• It is an argument that those that want to build ships can use. We have a now old study that documents the need for more ships. Hopefully we will get an updated study.

  1. Knowing how the brains at NAVSEA & OPNAV work, here are my observations from an acquisition POV :

    1- it is a safe award to a US shipbuider with the technical and financial capability to perform. This are procurement terms.

    2- The politicos will argue but they all would have to overcome a competitive award.  Not easy to overcome.

    3- This is an interim award.  Since the Navy says they will recompete, another yard could get the next batch and the Navy will be stuck with different classes. They will waste time and money doing that.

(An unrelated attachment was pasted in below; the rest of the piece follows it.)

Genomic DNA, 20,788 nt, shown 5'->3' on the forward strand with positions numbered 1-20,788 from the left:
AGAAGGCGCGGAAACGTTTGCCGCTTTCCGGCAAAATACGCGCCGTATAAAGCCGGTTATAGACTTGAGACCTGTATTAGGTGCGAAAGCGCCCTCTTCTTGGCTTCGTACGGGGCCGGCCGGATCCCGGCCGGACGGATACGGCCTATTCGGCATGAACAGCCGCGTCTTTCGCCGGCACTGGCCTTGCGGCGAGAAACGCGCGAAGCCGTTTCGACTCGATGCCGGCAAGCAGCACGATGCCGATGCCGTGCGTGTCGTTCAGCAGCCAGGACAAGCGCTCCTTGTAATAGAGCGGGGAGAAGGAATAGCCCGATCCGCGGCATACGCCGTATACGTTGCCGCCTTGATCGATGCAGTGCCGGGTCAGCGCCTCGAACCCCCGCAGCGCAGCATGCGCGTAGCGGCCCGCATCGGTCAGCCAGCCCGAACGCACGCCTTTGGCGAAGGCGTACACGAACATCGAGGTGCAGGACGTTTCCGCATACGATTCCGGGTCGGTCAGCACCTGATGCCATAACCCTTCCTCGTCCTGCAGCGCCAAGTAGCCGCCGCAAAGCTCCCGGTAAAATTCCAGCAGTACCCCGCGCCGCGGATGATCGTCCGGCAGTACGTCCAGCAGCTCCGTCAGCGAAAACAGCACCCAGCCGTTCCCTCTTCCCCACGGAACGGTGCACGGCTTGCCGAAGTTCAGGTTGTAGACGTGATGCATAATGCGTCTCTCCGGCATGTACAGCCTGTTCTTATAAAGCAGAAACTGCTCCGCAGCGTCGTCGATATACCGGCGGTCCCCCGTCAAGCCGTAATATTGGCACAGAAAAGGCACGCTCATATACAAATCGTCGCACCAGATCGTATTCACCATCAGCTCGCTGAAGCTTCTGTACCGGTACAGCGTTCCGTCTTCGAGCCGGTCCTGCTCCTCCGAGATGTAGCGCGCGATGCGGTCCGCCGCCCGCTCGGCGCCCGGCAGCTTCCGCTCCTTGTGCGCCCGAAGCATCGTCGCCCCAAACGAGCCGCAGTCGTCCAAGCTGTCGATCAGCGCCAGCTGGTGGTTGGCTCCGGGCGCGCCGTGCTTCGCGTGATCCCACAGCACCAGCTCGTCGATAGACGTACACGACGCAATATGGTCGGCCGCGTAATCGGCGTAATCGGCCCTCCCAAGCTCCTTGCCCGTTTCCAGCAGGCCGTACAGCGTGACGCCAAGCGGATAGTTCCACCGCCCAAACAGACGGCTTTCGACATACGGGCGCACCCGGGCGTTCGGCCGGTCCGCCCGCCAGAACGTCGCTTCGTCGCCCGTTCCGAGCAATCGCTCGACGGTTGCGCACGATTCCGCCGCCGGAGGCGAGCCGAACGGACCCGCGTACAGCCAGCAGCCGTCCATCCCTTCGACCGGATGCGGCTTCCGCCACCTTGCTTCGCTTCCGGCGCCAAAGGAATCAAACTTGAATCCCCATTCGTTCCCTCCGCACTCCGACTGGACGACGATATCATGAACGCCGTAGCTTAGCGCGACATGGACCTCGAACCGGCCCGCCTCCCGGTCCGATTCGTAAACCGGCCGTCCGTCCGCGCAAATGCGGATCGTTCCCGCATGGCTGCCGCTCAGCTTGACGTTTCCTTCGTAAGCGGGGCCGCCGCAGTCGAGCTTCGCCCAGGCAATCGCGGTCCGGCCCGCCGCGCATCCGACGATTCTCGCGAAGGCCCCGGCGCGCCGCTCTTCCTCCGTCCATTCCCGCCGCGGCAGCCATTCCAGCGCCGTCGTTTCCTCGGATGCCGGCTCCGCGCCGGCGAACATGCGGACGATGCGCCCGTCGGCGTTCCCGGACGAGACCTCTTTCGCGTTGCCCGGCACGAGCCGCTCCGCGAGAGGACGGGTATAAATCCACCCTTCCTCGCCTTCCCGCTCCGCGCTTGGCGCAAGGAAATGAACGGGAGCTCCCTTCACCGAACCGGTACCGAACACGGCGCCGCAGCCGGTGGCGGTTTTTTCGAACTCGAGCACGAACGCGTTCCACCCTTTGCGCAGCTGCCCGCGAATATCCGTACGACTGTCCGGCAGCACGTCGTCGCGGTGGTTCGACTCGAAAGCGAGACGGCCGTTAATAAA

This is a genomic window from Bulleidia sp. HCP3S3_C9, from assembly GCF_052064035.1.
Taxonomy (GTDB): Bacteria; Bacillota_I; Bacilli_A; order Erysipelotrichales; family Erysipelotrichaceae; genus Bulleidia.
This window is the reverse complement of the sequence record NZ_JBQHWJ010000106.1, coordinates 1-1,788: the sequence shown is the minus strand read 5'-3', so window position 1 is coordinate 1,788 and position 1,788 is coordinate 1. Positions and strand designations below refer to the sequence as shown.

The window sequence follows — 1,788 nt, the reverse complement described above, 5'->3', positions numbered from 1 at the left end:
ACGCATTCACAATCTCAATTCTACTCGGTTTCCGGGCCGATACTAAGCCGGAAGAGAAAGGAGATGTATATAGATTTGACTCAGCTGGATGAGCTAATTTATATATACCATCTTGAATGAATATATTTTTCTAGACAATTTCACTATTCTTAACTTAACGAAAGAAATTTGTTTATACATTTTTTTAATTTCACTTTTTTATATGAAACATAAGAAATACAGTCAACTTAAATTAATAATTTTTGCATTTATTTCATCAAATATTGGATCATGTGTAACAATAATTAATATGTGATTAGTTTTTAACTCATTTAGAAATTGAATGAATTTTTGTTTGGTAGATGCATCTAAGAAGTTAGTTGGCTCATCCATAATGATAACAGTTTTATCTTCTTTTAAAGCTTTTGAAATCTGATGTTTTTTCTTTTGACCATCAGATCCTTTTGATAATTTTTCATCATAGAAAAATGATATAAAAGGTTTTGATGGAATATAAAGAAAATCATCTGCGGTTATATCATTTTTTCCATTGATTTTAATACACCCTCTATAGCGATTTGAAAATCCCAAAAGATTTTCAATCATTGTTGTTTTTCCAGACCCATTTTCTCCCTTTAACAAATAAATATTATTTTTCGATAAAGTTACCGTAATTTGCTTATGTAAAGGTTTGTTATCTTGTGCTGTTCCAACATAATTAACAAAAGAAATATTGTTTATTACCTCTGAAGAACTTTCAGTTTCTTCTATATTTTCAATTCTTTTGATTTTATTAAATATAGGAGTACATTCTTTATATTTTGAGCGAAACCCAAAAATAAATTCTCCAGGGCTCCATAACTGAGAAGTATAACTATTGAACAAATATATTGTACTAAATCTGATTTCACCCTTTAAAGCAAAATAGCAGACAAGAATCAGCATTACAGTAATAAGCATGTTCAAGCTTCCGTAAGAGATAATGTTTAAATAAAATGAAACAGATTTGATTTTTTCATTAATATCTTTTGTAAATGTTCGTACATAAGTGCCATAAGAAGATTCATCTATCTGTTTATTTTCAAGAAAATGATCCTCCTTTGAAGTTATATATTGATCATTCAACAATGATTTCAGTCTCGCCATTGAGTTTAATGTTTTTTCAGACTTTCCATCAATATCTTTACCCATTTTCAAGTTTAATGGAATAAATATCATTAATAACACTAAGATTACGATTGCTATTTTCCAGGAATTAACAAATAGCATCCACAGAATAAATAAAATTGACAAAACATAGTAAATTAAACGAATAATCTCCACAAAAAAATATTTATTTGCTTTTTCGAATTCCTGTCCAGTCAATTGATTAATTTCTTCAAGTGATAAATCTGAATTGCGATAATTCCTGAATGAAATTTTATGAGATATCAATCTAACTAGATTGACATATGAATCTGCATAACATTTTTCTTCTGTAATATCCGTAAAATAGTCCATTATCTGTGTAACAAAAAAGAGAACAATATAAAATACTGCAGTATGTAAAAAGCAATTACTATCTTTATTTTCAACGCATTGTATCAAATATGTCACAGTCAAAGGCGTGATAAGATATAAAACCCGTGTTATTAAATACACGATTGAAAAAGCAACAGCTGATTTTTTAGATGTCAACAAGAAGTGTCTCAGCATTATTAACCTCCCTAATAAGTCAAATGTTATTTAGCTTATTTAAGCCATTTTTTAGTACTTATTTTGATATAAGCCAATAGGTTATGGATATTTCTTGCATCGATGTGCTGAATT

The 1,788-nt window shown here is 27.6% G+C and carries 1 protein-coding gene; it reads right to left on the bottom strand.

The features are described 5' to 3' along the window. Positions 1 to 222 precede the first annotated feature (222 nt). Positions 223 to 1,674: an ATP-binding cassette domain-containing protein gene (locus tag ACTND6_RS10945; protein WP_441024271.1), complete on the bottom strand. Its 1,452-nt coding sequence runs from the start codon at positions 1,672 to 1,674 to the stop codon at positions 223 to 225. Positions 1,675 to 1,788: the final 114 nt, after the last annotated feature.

4- Giving the award to a second tier contractor will hopefully get the 10 ships of this class into service sooner than waiting for space to open up at other yards.?

    5- The Navy must deliver on its claim that follow on hulls 2-10 will be less expensive.  There cannot be another LCS plus up.

    6- Or as Chuck suggests more NSC might be ordered. I would like to see a dual-service ship IF HII’s design was satisfactory.  That would make more politicos happy and pay for a bunch of lobbyists.


    IF the Navy could get enough SCN bucks??, then they should make a second award to a different yard, or a second batch of this design to another yard.  Which is wishful thinking ~

    The Navy should start workin6immedately on a smaller combatant to fit in below the FFG. A larger PC or FAC(M).  And the Navy must have a Forward Logistics Ship IMHO.

    There may be more later

    ⁣Lee W

    Sent from TypeApp ​

  2. As far as building more NSCs, it could go either way.